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The Hautonga did not emphasize any particular part of the musical frequency spectrum, though the folks at Plinius seemed to have designed it with a naturally balanced sound, and with a certain elegance to the midrange and treble. That, a very clean and open midrange, may be the key to the Hautonga’s sound. Another performance aspect I found very impressive was stereo imaging and focus. The amp had an almost monoblock-like presentation in this regard, with excellent channel separation.
For a few weeks I cued up a lot of classic '60s rock. Joe Cocker’s self-titled second album was served up wonderfully through the Hautonga. Cocker’s distinctive renditions of what were, in 1969, rather new songs, raised the hair on the back of my neck with the passion in his voice, and the driving force of his sympathetic backing band. His take on George Harrison’s “Something” and Leonard Cohen’s “Bird On A Wire” are worth the price of admission. The Plinius let me hear how well the CD was mastered and how tasteful the original production was.
The brand new Mark Lanegan two-CD collection, Has God Seen My Shadow? An Anthology 1989 to 2011, is an excellent overview of the Seattle native’s solo output. It is very well mastered and the Plinius shone a gorgeous light on Lanegan’s voice, especially with the Harbeths. The combo unraveled the dark and mysterious compositions, from the early, acoustic work through the heavier, electronica flavored newer recordings. Hearing Lanegan’s songs through such a high quality set up was a real treat.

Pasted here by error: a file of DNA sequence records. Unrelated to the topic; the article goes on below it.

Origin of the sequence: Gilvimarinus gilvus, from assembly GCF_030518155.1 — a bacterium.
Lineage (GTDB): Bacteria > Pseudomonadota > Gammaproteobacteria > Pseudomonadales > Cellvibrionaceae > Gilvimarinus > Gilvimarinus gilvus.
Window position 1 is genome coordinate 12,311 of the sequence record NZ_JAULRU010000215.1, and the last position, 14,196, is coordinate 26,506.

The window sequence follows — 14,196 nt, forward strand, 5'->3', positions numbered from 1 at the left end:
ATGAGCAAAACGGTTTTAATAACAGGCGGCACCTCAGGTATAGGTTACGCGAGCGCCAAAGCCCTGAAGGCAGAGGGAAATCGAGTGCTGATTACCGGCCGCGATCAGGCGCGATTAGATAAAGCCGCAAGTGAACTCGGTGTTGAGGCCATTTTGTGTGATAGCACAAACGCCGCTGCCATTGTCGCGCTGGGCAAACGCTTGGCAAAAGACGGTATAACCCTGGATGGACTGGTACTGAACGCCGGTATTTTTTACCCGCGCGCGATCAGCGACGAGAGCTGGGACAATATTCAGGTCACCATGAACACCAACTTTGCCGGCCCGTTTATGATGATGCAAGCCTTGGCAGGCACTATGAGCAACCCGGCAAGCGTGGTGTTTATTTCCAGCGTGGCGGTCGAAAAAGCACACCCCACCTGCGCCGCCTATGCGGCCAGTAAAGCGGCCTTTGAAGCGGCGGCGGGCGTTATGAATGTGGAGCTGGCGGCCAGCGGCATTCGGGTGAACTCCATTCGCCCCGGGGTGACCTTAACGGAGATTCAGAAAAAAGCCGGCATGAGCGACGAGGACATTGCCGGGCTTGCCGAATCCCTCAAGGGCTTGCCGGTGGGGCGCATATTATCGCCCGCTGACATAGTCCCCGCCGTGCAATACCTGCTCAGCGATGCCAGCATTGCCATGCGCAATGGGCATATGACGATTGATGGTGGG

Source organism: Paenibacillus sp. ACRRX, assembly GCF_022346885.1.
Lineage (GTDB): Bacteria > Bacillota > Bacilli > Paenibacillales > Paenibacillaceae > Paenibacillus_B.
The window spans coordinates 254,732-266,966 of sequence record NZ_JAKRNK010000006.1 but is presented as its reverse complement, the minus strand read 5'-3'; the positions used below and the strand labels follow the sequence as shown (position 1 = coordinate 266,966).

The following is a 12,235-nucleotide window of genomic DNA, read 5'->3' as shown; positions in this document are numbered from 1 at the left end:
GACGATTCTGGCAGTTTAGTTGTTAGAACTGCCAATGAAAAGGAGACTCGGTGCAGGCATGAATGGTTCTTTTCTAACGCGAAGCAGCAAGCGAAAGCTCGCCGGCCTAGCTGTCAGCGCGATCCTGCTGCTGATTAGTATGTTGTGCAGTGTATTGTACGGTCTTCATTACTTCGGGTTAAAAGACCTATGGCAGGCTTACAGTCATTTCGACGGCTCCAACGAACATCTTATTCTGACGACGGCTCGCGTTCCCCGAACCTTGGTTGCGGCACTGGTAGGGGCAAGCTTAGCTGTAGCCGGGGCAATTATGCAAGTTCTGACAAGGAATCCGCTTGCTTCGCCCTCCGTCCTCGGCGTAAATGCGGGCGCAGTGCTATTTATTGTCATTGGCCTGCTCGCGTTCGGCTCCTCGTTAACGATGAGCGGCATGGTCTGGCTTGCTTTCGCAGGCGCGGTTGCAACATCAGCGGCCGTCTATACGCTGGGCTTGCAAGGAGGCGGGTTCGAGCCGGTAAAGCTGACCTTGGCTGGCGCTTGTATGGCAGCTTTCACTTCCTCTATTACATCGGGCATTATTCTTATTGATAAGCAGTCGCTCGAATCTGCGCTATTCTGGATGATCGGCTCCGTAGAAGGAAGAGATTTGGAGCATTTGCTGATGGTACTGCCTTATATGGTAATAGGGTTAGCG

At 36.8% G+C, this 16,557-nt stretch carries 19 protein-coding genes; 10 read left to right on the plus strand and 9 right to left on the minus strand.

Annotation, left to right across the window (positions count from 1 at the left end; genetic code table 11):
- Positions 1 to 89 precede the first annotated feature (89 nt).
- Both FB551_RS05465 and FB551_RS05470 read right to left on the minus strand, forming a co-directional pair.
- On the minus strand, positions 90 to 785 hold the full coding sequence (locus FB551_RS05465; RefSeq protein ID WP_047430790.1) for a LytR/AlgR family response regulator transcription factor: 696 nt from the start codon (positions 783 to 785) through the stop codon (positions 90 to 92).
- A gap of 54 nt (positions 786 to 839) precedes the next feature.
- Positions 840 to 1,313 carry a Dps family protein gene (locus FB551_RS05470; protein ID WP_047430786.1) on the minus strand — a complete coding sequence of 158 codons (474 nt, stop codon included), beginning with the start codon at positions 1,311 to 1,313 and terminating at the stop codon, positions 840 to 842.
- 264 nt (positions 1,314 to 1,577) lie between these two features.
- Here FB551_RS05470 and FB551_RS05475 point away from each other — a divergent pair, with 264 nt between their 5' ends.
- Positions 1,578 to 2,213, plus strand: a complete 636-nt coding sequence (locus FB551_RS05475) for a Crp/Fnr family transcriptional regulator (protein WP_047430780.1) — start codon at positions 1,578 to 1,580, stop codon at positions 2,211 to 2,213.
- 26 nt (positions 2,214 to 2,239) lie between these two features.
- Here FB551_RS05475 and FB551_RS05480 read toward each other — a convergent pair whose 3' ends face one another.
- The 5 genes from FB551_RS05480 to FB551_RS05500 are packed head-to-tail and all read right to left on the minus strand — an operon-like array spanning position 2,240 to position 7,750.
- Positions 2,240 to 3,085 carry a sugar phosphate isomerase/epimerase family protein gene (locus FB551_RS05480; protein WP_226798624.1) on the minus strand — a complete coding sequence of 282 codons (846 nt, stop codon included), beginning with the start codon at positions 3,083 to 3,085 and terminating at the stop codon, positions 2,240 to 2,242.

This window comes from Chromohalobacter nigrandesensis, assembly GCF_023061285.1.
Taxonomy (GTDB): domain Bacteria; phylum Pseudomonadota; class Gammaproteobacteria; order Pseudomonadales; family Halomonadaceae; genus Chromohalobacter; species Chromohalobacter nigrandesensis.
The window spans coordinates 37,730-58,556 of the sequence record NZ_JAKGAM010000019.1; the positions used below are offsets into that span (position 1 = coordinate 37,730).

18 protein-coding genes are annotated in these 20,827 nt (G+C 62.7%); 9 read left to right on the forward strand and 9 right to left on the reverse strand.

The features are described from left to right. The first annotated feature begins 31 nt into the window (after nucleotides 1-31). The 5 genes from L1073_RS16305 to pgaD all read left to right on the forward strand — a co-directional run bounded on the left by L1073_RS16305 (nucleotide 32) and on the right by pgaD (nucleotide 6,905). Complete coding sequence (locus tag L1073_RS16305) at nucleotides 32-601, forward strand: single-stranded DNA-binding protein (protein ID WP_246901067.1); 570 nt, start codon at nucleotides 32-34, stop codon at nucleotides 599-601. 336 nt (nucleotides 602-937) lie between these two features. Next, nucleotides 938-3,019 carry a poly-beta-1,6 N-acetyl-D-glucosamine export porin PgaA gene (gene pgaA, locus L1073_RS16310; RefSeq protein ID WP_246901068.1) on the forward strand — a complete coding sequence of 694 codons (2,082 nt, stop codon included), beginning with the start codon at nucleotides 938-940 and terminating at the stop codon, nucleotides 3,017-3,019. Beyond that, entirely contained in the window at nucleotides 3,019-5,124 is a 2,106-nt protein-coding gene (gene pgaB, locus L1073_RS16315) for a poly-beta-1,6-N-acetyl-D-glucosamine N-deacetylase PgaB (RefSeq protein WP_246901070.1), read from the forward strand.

One catalog reissue series I very much was looking forward to was the remastering of the great U.K. '90s band, Del Amitri. Their first three albums were given double-disc deluxe treatment and I was not disappointed. Tracks from Waking Hours, Change Everything, and Twisted sounded punchy, vibrant, and downright textured through the Hautonga. Lead singer’s Justin Currie’s sublime voice was rendered velvety smooth, and the band’s pop rock framework has simply never sounded better.
The Plinius was also thrilling on recent recordings. Arcade Fire’s 2010 release, The Suburbs, sounded big and wide, with the band’s cinematic soundscapes really coming through. This is a very dense and interesting recording, and the Hautonga unraveled all of mix's the distinct parts very easily. It was the best I have heard this album sound. Another album with which I have become enamored is Sing To The Moon, the 2013 debut by British songstress Laura Mvula. Her voice is pure smoke and honey, and the Hautonga framed it front and center, with the restrained and tasteful backing tracks perfectly locked in. The title track and “Green Garden” unfold like a sonic tapestry.